By John Pilger
"An experienced British officer serving in Iraq has written to the BBC describing the invasion as "illegal, immoral, and unwinnable," which, he says, is "the overwhelming feeling of many of my peers." In a letter to the BBC's Newsnight and MediaLens.org he accuses the media's "embedded coverage with the U.S. Army" of failing to question "the intentions and continuing effects of the U.S.-led invasion and occupation." He says most British soldiers regard their tours as "loathsome," during which they "reluctantly [provide] target practice for insurgents, senselessly hemorrhaging casualties and squandering soldiers' lives, as part of Bush's vain attempt to delay the inevitable Anglo-U.S. rout until after the next U.S. election." He appeals to journalists not to swallow "the official line/White House propaganda."
In 1970, I made a film in Vietnam called The Quiet Mutiny in which GIs spoke out about their hatred of that war and its "official line/White House propaganda." The experiences in Iraq and Vietnam are both very different and strikingly similar. There was much less "embedded coverage" in Vietnam, although there was censorship by omission, which is standard practice today.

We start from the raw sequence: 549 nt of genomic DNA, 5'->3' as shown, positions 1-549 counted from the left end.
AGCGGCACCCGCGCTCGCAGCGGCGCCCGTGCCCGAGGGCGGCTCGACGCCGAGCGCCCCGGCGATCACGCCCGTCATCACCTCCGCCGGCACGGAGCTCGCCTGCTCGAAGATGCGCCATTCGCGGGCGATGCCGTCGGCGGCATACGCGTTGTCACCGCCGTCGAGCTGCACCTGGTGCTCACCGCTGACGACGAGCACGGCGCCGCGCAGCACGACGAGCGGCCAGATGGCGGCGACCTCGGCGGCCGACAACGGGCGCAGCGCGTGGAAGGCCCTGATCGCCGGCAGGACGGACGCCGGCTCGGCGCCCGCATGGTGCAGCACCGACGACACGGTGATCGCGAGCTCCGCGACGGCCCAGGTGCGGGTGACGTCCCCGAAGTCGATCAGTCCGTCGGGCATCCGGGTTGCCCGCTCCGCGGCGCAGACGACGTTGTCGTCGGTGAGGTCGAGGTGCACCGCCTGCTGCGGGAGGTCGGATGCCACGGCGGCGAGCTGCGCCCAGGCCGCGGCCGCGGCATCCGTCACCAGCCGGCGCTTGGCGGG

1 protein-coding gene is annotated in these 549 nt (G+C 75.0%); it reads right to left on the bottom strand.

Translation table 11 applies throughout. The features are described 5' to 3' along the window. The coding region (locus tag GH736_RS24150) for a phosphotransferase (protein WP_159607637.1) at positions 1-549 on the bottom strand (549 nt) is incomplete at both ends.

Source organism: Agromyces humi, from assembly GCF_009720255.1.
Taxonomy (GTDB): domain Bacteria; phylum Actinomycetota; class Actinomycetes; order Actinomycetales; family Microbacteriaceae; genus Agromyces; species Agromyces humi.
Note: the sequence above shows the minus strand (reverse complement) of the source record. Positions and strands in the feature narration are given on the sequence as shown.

What is different about Iraq is the willingness of usually obedient British soldiers to speak their minds, from Gen. Richard Dannatt, Britain's current military chief, who said that the presence of his troops in Iraq "exacerbates the security problem," to Gen. Michael Rose who has called for Tony Blair to be impeached for taking Britain to war "on false grounds" – remarks that are mild compared with the blogs of squaddies......
Gaga day at the London Guardian was May 22. "Iran's secret plan for summer offensive to force U.S. out of Iraq," said the front-page banner headline. "Iran is secretly forging ties with al-Qaeda elements and Sunni Arab militias in Iraq," wrote Simon Tisdall from Washington, "in preparation for a summer showdown with coalition intended to tip a wavering U.S. Congress into voting for full military withdrawal, U.S. officials say." The entire tale was based on anonymous U.S. official sources. No attempt was made to substantiate their "firm evidence" or explain the illogic of their claims. No journalistic skepticism was even hinted, which is amazing considering the web of proven lies spun from Washington over Iraq.
Moreover, it had a curious tone of something-must-be-done insistence, reminiscent of Judith Miller's scandalous reports in the New York Times claiming that Saddam was about to launch his weapons of mass destruction and beckoning Bush to invade. Tisdall in effect offered the same invitation; I can remember few more irresponsible pieces of journalism. The British public and the people of Iran deserve better."